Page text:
Ben had always been a recreational gambler. Fruit machines in the pub, sports events. It had been cool in the early days because he often won, and sometimes he won big. And when he did, he was generous with it. In their late twenties, two grand on a football accumulator had gone straight on a blow-out weekend in Copenhagen. Of course, the wins were easy to remember. They’d had one or two arguments, no more than squabbles really, when she thought he’d gone too far. It was normally after a loss, when he’d sulk for a few days, then she’d learn he’d placed another bet to try and recoup. She didn’t get that –it reeked of desperation. And when she found a betting app on his phone, she’d put her foot down and demanded he delete it. He did so, but she’d suspected he’d reinstalled it not long afterwards. When they moved in together, in their first rented place, a condition had been that he stop gambling completely. Work had been crazy at the time, so there were plenty of other distractions.
In the days after she found he’d emptied the account, she watched him closely and the signs weren’t good. He looked knackered and was only going through the motions at work. She checked his phone, and in his internet history found searches for short-term loans. She came close to confronting him, but something stopped her. She realised it was fear. Not of how he’d react, but of what his reaction would mean. If he really had lost everything, it was over. There was no way back. She couldn’t help him, because he couldn’t help himself. She flitted from anger, to pity, to despair.
One night she went out with a friend and got drunker than usual. When she returned home, she found Ben asleep. For the first time in weeks he looked at peace, his brow smooth, his breathing slow. He looked like he used to, and her body took over. She woke him and they made love wordlessly. Maybe it was the booze, or a part of her knowing it would be...’
Excerpted from Hold My Hand, Chapter 3, by M. J. Ford
While I was not ADDICTED to this tale, it is indeed interesting and a good pastime.
Four stars out of five.
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Top reviews from other countries
The novel opens in the summer of 1987 in the village of Yarnton, Oxfordshire when an eight-year-old Josie Masters attends the final day of the travelling circus with her fifteen-year-old brother, Paul. Parting company with her brother she is drawn to the football stall where a ginger haired and freckly lad sporting the current Liverpool football shirt watches her win the top prize. Rather envious of his shirt, the last time Josie sees the boy he is holding hands with a clown and walking off into the distance in what proves to be the final sighting of seven-year-old Dylan Jones. Attempting to alert the crowd to no avail and with Dylan subsequently never having been found and his fate unknown has imbued Josie with a sense of guilt and a lingering feeling of responsibility. From the stomach churning disappearance of a child, the story then fast-forwards thirty years when readers meet Josie (Jo) is an entirely different context.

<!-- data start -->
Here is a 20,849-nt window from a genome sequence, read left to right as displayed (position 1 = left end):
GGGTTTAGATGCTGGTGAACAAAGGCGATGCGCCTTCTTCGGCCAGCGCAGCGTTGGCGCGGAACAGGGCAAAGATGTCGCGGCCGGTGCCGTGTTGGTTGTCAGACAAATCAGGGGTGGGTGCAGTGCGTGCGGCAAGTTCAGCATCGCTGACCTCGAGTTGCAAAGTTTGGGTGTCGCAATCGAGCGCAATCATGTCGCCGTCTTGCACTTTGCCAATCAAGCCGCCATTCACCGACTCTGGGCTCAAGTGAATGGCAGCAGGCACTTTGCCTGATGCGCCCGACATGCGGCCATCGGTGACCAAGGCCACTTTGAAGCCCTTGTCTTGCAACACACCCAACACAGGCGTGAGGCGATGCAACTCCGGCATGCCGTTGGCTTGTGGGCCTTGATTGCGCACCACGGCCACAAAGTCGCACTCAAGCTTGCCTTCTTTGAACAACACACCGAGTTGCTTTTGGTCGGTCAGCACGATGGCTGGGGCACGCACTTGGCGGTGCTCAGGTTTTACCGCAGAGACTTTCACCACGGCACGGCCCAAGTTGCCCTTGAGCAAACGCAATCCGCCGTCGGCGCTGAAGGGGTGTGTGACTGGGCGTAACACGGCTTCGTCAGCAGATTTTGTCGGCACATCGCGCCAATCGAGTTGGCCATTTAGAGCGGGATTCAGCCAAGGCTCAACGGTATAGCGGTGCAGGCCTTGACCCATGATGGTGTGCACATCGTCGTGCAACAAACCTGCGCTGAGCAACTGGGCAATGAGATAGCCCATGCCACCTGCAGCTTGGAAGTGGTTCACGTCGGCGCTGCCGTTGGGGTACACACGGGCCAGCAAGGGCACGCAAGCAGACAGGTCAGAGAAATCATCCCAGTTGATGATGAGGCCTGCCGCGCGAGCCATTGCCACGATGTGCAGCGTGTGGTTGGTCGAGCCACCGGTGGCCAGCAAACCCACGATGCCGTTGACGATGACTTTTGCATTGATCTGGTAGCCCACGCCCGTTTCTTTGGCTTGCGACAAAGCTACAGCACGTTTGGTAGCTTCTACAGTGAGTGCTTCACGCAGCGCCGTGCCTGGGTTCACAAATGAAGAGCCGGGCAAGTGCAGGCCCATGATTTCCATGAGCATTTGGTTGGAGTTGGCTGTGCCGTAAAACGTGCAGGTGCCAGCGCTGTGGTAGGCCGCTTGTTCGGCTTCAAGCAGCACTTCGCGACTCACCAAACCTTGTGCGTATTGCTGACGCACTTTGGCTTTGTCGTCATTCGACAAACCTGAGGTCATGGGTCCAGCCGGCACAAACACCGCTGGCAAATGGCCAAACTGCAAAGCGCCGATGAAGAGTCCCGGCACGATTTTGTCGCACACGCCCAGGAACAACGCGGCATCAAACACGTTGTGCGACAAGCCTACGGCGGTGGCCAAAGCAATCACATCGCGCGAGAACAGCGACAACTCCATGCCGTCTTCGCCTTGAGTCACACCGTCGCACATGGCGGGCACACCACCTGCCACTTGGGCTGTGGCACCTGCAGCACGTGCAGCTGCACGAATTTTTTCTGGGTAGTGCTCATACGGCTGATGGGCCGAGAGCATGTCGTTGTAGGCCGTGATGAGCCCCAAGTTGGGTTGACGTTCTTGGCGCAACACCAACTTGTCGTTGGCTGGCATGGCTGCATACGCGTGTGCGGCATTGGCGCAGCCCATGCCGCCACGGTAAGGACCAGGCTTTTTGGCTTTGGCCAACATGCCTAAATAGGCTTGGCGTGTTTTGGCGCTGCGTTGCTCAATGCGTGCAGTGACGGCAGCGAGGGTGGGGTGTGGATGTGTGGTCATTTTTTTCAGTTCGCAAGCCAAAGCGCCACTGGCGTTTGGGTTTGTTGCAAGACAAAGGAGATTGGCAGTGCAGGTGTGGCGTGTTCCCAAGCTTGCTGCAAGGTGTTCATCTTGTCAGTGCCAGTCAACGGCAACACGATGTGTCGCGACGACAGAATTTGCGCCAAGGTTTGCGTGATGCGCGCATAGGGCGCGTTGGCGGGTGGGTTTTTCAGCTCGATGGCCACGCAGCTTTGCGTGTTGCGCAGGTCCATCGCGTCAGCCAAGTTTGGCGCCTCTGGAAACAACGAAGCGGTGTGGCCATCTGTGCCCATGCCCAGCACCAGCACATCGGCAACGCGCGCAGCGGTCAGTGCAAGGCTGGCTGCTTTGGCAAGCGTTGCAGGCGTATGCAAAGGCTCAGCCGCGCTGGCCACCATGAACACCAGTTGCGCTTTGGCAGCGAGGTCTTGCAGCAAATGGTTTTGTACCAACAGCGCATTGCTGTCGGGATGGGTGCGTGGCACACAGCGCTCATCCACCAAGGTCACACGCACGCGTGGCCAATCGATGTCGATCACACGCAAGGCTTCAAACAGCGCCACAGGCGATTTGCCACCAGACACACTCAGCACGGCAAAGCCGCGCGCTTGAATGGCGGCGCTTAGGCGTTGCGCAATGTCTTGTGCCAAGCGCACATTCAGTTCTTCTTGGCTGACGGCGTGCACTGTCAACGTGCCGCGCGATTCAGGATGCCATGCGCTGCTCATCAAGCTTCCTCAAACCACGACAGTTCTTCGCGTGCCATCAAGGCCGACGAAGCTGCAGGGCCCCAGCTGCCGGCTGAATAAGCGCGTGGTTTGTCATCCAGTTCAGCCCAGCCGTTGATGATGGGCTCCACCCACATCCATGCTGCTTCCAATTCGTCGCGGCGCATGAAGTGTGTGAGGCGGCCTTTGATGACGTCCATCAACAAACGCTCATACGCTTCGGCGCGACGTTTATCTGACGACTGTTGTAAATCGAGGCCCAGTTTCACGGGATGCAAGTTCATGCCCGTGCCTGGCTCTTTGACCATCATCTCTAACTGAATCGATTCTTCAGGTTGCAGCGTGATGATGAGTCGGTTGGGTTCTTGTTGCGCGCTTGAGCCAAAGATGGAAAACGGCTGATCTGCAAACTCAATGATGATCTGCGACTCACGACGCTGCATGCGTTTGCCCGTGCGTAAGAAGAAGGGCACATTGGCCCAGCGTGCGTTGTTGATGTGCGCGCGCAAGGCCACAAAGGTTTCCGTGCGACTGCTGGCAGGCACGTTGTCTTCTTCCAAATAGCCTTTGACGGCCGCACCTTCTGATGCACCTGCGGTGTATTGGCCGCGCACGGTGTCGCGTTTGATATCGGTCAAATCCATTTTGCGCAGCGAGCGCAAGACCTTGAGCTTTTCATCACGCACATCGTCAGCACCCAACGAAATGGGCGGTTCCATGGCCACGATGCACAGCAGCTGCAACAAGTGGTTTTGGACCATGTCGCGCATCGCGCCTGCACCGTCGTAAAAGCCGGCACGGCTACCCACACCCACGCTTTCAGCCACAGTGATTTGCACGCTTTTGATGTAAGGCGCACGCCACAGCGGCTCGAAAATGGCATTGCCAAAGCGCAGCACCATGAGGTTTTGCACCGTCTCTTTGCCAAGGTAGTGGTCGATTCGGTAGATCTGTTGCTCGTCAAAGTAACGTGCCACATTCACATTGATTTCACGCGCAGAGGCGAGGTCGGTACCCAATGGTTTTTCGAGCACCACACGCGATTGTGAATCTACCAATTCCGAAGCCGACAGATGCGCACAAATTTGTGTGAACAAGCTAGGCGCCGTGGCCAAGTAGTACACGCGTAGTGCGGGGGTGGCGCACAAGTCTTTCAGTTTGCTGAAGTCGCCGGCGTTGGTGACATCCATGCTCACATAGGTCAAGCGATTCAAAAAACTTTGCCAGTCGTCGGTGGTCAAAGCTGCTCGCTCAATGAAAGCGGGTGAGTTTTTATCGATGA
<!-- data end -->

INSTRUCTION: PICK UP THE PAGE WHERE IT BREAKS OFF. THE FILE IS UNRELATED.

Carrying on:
Narrated entirely in the third-person subjective a now thirty-nine-year-old DS Jo Masters of Avon and Somerset police is summoned to a derelict house in Bradford-on-Avon where the remains of a child’s body have been recovered complete with the tatters of a red football shirt. A pensive Jo attends fully expecting the confirmation that the skeleton belongs to Dylan when she is informed that a member of Thames Valley CID has connected the discovery to a long-standing missing persons report. Also attending the scene is retired Detective Harry Fremantle who at the time of Dylan’s disappearance worked as a constable on the original investigation. As the team await confirmation M.J. Ford provides a succinct overview of the most pertinent aspects of the initial case, from the deliberate cutting of the circus phone line to the persons of interest investigated at the time, even addressing the lack of definitive sex offenders records pre-1997. Although the circumstantial evidence points towards the remains being that of Dylan before there is a conclusive answer DS Masters is taken off the case that is headed up by her ex partner and once again filled with a sense of powerlessness that she was never given the chance to make amends.